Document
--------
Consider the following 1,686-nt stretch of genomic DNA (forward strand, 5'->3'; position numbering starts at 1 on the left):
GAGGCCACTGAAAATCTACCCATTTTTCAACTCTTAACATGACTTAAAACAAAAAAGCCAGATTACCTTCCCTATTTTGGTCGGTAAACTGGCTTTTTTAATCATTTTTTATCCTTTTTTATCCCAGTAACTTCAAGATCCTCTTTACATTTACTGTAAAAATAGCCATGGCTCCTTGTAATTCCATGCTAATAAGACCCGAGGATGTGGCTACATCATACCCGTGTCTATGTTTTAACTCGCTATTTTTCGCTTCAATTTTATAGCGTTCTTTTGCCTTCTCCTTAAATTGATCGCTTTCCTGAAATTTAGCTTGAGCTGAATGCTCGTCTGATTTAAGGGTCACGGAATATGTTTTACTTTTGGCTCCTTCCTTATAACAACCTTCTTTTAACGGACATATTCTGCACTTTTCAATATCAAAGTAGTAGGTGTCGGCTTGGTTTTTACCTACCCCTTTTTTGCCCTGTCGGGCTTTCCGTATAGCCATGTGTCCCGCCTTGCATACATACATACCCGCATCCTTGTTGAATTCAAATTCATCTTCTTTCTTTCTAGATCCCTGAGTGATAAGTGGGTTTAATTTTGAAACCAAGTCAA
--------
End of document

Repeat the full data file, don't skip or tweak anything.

Consider the following 1,686-nt stretch of genomic DNA (forward strand, 5'->3'; position numbering starts at 1 on the left):
GAGGCCACTGAAAATCTACCCATTTTTCAACTCTTAACATGACTTAAAACAAAAAAGCCAGATTACCTTCCCTATTTTGGTCGGTAAACTGGCTTTTTTAATCATTTTTTATCCTTTTTTATCCCAGTAACTTCAAGATCCTCTTTACATTTACTGTAAAAATAGCCATGGCTCCTTGTAATTCCATGCTAATAAGACCCGAGGATGTGGCTACATCATACCCGTGTCTATGTTTTAACTCGCTATTTTTCGCTTCAATTTTATAGCGTTCTTTTGCCTTCTCCTTAAATTGATCGCTTTCCTGAAATTTAGCTTGAGCTGAATGCTCGTCTGATTTAAGGGTCACGGAATATGTTTTACTTTTGGCTCCTTCCTTATAACAACCTTCTTTTAACGGACATATTCTGCACTTTTCAATATCAAAGTAGTAGGTGTCGGCTTGGTTTTTACCTACCCCTTTTTTGCCCTGTCGGGCTTTCCGTATAGCCATGTGTCCCGCCTTGCATACATACATACCCGCATCCTTGTTGAATTCAAATTCATCTTCTTTCTTTCTAGATCCCTGAGTGATAAGTGGGTTTAATTTTGAAACCAAGTCAA